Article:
3Com's problems with NIC pricing correspond to a wider issue for the sector: price erosion. 3Com and Bay Networks (BAY) have born the brunt, as price erosion has primarily hit the hubs-and-switches market. This pricing pressure comes as networking players increasingly step into each other's market segment.
Wall Street is expecting Bay to report fourth-quarter earnings of 11 cents per share, down from 28 cents a year ago.
Another problem for the sector has been that spending decisions are on hold as many large carriers and corporations weigh their technological options. But companies are far enough along in their decision-making processes that analysts expect the last quarter of the year to bring renewed spending. If these spending decisions do not get made, a year-end rebound for the sector could be in doubt, Pyykkonen said.
Some analysts downplayed the seriousness of flatter carrier spending. Farrohk Billimoria, senior technology analyst at Hambrecht and Quist, said the longer sales cycles of the networking sector are nothing out of the ordinary and the market is in the process of correcting itself.
"Budgets are still growing," he said. "No major projects have been canceled. Fundamentally the sector is still healthy," he said.
He cited Fore Systems (FORE) as a victim of longer sales cycles, but one that has fought back with aggressive price reductions to speed up sales. Wall Street is expecting Fore to report first-quarter earnings of 9 cents per share, down from 12 cents a year ago, according to First Call.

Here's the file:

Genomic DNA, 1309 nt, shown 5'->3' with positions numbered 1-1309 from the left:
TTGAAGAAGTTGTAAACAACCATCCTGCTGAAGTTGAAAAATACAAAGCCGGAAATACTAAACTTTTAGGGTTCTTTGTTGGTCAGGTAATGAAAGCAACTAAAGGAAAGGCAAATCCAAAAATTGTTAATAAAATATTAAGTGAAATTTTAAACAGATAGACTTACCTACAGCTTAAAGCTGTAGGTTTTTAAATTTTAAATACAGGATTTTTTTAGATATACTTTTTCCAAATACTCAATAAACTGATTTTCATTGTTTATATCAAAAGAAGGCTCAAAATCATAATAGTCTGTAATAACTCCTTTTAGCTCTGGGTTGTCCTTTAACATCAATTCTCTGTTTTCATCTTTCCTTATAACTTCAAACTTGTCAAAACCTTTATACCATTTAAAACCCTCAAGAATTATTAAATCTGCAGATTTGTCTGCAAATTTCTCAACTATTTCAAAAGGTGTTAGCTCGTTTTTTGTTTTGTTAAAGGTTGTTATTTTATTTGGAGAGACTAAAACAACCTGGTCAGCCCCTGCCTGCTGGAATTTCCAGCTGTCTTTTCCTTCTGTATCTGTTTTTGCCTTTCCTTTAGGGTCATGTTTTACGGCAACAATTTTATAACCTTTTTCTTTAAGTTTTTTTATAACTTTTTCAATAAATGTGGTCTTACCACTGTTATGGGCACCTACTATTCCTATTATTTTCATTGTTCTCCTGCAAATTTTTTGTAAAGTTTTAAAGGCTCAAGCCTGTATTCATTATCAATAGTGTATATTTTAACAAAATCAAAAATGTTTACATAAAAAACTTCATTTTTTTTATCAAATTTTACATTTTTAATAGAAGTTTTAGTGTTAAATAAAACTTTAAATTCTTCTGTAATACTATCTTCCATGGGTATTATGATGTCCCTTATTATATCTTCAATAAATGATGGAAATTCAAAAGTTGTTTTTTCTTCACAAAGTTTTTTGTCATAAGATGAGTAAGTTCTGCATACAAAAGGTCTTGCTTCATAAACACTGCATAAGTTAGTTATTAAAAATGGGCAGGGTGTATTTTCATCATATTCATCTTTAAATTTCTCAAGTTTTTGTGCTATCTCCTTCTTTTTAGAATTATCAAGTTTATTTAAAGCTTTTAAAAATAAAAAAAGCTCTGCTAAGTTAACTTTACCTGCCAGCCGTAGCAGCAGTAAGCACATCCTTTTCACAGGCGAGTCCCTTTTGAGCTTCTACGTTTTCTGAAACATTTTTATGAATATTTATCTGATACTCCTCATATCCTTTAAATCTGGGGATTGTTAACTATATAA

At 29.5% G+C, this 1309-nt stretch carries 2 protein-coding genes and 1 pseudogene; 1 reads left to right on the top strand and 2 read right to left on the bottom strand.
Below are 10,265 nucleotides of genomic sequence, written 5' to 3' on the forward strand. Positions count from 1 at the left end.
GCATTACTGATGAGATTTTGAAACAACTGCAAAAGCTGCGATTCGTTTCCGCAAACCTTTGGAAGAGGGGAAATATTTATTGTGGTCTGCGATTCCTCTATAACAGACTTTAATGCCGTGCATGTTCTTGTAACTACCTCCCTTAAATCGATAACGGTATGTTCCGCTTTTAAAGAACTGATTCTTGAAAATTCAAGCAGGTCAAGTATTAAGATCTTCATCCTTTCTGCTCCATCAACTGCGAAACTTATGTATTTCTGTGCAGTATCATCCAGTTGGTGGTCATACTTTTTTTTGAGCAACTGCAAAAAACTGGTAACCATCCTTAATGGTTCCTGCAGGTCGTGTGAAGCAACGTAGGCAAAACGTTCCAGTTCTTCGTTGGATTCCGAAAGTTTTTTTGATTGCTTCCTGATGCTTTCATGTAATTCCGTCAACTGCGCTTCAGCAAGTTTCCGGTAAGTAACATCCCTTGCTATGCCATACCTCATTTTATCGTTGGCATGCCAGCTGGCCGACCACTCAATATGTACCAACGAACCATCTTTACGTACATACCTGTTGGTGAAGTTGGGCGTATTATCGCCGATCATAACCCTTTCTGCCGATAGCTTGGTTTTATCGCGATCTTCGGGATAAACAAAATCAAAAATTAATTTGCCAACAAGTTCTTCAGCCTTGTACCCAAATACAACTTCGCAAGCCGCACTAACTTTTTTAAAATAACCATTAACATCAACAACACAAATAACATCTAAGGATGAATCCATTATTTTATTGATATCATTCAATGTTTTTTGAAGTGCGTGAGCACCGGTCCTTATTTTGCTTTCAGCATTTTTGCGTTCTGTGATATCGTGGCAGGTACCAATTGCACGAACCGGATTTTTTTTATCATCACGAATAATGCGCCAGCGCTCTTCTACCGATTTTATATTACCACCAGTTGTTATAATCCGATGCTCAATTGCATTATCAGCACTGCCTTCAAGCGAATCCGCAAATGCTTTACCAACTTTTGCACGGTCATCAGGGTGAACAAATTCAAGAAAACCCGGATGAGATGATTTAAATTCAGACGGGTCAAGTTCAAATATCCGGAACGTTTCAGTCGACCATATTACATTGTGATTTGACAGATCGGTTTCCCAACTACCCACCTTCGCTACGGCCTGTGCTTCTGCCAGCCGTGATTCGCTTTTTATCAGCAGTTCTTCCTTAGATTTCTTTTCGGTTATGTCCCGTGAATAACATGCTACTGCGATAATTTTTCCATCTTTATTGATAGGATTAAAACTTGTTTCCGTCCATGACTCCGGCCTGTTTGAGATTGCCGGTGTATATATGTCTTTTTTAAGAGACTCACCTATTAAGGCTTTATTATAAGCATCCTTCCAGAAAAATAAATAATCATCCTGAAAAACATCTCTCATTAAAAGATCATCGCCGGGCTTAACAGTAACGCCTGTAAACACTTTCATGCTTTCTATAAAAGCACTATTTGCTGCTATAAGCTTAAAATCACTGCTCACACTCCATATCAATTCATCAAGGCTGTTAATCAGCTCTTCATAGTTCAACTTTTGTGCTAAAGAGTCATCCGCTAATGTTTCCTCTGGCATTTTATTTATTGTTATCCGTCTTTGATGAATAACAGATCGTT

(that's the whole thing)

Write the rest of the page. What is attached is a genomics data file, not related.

Ascend Communications (ASND) ran into trouble this quarter when integration of 56-kbps modems into its MAX TNT access coordination product line hit a snag. The MAX remote access boxes are designed to work with networking infrastructure management gear.
But according to a report by Smith Barney, the modem snafu is a temporary problem and demand for Ascend's products remains strong. First Call reports a consensus estimate for second-quarter earnings of 37 cents per share, up from earnings of 24 cents per share for the same quarter last year.
Ascend is expected to report combined earnings this quarter to include its acquisition of Cascade Communications. The deal is expected to close before June 30.
Cascade, however, will report separately for the quarter ended in June. The company is expected to earn 19 cents per share for the second quarter, up from 17 cents per share a year ago.
Cisco Systems (CSCO) is weathering adverse market conditions better than its competitors thanks to its broad-based product mix and its majority share of the routers market. The company is expected to report fourth-quarter earnings of 55 cents per share, up from 42 cents a year ago, according to First Call.
Cisco had a weak February and March, but April brought a recovery that appears to be continuing, according to a report by Dain Bosworth. Sales of Cisco's high-end routers were down because of weak carrier spending, the report said, while sales of LAN switches continued to grow.